Niche-based selection and stochastic processes can operate simultaneously to generate spatial and temporal variation in species composition. Yet, the conditions under which ecological dynamics are dominated by niche-based vs. stochastic processes are poorly understood. Using a field experiment in early-successional temperate grassland and null models of beta diversity, this study investigates the effects of soil nutrient supply on the relative importance of niche-based selection vs. stochastic dynamics for variation in species composition among sites. Nutrient...

Data from: PSMC (pairwise sequentially Markovian coalescent) analysis of RAD (restriction site associated DNA) sequencing data

Shenglin Liu & Michael M. Hansen
The pairwise sequentially Markovian coalescent (PSMC) method uses the genome sequence of a single individual to estimate demographic history covering a time span of thousands of generations. Although originally designed for whole-genome data, we here use simulations to investigate its applicability to reference genome-aligned restriction site associated DNA (RAD) data. We find that RAD data can potentially be used for PSMC analysis, but at present with limitations. The key factor is the proportion (p) of...

Data from: Up and down the blind alley: population divergence with scant gene flow in an endangered tropical lineage of Andean palms (Ceroxylon quindiuense clade: Ceroxyloideae)

María José Sanín, Patricia Zapata, Jean-Christophe Pintaud, Gloria Galeano, Adriana Bohórquez, Joseph Tohme & Michael Møller Hansen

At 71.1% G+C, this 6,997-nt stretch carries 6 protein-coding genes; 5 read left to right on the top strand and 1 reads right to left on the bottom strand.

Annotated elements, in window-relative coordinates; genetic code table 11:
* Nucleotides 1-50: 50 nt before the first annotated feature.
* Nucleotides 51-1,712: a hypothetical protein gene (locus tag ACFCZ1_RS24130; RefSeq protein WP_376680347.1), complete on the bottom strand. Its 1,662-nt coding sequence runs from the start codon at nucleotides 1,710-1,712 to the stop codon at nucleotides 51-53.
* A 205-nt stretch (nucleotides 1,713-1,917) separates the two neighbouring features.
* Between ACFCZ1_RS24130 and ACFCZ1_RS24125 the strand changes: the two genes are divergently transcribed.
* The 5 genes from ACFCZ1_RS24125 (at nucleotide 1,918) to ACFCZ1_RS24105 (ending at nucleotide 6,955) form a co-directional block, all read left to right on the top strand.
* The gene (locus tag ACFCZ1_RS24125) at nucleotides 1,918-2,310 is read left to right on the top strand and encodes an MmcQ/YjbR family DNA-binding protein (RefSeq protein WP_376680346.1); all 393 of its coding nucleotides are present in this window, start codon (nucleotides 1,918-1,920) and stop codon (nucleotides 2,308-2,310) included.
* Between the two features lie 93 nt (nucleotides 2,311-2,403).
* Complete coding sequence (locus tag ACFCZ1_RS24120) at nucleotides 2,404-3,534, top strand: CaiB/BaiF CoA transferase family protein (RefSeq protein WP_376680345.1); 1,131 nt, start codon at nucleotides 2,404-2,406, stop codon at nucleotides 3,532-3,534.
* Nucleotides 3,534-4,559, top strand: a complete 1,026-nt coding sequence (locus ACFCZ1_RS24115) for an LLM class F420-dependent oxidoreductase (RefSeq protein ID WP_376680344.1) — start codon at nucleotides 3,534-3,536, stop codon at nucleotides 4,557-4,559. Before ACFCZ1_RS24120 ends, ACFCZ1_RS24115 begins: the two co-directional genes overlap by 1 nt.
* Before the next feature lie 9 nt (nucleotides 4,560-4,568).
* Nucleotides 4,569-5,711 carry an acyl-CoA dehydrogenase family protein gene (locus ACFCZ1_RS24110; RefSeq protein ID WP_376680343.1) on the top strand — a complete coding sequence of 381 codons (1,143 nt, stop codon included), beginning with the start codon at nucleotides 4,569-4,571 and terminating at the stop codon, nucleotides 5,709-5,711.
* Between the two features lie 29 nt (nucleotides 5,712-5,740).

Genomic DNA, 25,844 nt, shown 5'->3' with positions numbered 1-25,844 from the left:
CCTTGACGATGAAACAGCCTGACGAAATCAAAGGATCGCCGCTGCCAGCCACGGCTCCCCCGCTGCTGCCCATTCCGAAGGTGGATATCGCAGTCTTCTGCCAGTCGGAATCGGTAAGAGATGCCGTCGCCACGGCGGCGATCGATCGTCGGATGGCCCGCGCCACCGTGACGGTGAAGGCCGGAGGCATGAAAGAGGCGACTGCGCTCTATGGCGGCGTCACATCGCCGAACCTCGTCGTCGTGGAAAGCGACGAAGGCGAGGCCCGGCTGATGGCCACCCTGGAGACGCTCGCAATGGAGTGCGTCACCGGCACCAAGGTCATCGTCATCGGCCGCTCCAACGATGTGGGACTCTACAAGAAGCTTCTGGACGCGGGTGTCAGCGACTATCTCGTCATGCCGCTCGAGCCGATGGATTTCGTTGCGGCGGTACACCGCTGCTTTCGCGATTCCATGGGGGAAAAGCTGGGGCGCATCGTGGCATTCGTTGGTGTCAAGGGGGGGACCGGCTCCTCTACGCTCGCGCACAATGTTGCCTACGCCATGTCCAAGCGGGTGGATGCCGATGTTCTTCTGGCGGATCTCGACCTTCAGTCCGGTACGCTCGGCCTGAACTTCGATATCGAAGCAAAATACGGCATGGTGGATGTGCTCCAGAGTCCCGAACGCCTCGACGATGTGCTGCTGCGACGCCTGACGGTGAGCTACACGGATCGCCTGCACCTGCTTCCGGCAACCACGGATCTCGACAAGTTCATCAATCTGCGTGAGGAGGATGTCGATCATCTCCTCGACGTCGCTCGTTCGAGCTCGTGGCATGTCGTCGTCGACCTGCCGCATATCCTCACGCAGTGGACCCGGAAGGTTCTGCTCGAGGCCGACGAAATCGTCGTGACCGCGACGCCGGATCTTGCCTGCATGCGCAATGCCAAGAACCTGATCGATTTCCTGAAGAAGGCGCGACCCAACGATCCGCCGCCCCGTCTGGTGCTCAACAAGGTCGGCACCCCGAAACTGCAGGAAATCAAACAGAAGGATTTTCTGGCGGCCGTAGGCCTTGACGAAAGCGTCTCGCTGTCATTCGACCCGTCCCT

Allele_scores_Ceroxylon_quindiuense_complexThese are allele scores (diploid) for populations studied in cited articlegenepop_Cquindicomplex2.txt

Data from: Asgard archaea illuminate the origin of eukaryotic cellular complexity

Katarzyna Zaremba-Niedzwiedzka, Eva F. Caceres, Jimmy H. Saw, Disa Bäckström, Lina Juzokaite, Emmelien Vancaester, Kiley W. Seitz, Karthik Anantharaman, Piotr Starnawski, Kasper U. Kjeldsen, Matthew B. Stott, Takuro Nunoura, Jillian F. Banfield, Andreas Schramm, Brett J. Baker, Anja Spang & Thijs J. G. Ettema
The origin and cellular complexity of eukaryotes represent a major enigma in biology. Current data support scenarios in which an archaeal host cell and an alphaproteobacterial (mitochondrial) endosymbiont merged together, resulting in the first eukaryotic cell. The host cell is related to Lokiarchaeota, an archaeal phylum with many eukaryotic features. The emergence of the structural complexity that characterizes eukaryotic cells remains unclear. Here we describe the ‘Asgard’ superphylum, a group of uncultivated archaea that, as...

Data from: Effects of food abundance and early clutch predation on reproductive timing in a high Arctic shorebird exposed to advancements in arthropod abundance